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Federal Dollars Aimed at Education Reform Run Into Local and State Budget Woes

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By Maria Glod and Michael Birnbaum
Washington Post Staff Writers
Monday, April 13, 2009

Educators across the country are counting on a federal stimulus windfall to prevent teacher layoffs and improve schools. But while Washington is giving, some state and local governments are taking away.

After hearing that an initial batch of $11.8 million in federal funds would soon arrive in Loudoun County, supervisors slashed $7.3 million from the schools budget. They also made clear that if more federal recovery money flows to schools, schools might be asked to give back an equal amount of county dollars.

The Obama administration has heralded the stimulus -- which funnels an unprecedented $100 billion into public schools, universities and early childhood programs -- as a historic opportunity to reform education. But the budget shifts in Loudoun offer a case study of a phenomenon that worries educators nationwide. When the math is done, will the fiscal jolt from Washington be enough to transform classrooms?

"The money is falling off the truck between Washington and the local schoolhouse," said Robley S. Jones, director of government affairs for the Virginia Education Association, which represents teachers.

In the grim economy, state and local officials face tightening budgets and tough decisions. Some who had championed education while cutting other services now see no choice but to spread the pain.

Loudoun Supervisor Sally Kurtz (D-Catoctin) noted that the county has cut almost 100 positions, including building inspectors and fire and rescue workers. Without federal stimulus money, teachers might have lost jobs, too. So the county decided to take back dollars to limit a tax rate increase for residents.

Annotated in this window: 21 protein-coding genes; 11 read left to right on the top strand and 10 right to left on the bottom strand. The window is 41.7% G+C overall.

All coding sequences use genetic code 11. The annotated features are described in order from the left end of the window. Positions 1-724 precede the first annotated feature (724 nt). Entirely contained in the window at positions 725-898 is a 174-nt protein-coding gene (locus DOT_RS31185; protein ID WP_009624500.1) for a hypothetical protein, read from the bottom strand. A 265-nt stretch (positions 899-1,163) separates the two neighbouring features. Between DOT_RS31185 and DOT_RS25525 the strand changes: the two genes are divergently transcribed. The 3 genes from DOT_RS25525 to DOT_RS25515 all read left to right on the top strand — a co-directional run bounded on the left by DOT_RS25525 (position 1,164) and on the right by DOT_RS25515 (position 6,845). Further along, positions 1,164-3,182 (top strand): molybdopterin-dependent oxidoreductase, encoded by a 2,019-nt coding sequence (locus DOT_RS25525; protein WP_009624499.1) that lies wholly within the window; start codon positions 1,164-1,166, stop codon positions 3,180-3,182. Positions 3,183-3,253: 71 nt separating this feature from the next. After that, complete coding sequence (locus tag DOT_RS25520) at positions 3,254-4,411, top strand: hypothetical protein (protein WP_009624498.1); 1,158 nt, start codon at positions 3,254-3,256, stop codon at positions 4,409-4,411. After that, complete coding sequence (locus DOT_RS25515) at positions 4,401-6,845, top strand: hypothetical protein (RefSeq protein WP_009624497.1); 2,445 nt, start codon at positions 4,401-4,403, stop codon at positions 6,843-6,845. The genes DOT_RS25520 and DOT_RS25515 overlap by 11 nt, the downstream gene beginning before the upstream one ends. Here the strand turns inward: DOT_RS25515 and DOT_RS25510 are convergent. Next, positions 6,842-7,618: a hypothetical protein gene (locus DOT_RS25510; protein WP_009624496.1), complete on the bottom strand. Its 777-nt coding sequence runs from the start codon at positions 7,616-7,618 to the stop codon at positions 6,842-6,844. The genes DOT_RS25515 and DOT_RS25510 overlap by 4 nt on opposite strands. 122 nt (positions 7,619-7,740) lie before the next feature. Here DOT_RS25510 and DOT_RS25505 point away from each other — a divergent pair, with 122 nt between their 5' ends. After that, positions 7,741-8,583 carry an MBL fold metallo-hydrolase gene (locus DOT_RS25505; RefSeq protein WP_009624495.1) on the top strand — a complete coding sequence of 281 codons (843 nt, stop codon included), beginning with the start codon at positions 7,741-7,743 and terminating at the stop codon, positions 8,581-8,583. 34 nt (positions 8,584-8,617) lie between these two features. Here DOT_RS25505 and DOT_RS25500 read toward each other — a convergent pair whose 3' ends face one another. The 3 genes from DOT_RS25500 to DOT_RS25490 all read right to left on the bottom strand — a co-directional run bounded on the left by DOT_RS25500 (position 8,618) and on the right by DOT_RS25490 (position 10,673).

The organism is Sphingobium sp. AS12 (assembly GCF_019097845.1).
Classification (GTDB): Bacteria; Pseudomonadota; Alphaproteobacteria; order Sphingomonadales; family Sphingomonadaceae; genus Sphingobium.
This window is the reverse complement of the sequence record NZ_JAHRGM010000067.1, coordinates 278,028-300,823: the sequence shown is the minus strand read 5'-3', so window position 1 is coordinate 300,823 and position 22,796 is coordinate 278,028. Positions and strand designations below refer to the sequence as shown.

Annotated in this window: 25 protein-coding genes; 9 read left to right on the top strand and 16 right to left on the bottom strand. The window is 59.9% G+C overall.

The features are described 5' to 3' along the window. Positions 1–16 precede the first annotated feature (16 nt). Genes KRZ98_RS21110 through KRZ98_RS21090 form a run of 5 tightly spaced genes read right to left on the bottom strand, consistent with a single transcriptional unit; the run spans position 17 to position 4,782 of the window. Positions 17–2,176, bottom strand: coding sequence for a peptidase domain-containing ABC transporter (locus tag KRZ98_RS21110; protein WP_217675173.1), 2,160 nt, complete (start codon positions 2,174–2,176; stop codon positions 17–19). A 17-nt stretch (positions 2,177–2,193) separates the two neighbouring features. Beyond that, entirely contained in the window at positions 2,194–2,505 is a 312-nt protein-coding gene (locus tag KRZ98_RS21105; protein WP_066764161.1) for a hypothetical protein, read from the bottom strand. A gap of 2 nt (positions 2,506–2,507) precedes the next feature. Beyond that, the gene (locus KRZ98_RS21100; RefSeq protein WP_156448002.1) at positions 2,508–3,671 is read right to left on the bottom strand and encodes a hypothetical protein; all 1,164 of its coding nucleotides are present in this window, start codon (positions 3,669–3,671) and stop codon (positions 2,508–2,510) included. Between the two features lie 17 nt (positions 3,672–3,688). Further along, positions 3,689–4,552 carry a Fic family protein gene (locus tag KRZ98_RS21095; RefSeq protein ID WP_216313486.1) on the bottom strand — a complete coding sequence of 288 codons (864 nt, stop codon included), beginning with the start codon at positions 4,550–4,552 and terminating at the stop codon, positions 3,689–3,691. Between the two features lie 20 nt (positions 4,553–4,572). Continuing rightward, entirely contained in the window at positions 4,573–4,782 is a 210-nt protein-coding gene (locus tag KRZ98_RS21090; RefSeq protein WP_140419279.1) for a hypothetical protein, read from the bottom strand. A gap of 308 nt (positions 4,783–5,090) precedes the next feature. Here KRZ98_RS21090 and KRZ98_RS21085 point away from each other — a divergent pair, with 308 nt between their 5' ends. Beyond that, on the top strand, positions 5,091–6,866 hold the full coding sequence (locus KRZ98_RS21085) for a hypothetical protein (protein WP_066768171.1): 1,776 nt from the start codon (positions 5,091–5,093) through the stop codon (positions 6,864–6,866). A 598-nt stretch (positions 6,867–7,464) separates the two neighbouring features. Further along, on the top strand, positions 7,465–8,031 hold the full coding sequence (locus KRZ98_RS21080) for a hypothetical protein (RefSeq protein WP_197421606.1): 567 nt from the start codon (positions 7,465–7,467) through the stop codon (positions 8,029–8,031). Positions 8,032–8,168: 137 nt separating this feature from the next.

"If it was meant to save the local economy, well . . . we saved jobs," Kurtz said.

A key goal of the stimulus law is to patch holes in state budgets and save and create jobs. Educators agree that $54 billion to be funneled to states will prevent thousands of teacher layoffs and drastic program cuts and that schools would be in dire straits without that bailout. An additional $25 billion will target aid to students who are disabled or in poverty, groups the federal government has long helped educate.

But President Obama has linked the funding to high expectations for schools. The administration wants school systems to consider lengthening the school day, expanding charter schools and experimenting with merit pay plans. Obama challenged the country to have the highest rate of college graduates in the world by 2020.

Education advocates say that they're sympathetic to local and state budget woes but that they have a mandate to make changes to raise achievement. And to make them fast.

The worst thing that could happen is "the federal government does its biggest investment into education ever and it does nothing for schools," said Amy Wilkins, vice president of the Education Trust in the District, which advocates better schools for the disadvantaged. "Education people are going to have to use sharp elbows and tight fists to hold on to their money."

Education Secretary Arne Duncan has warned states against playing "shell games" with money aimed at schools. The stimulus law and regulations have strings to protect against big drops in education funding but allow the most cash-strapped states to seek some flexibility.


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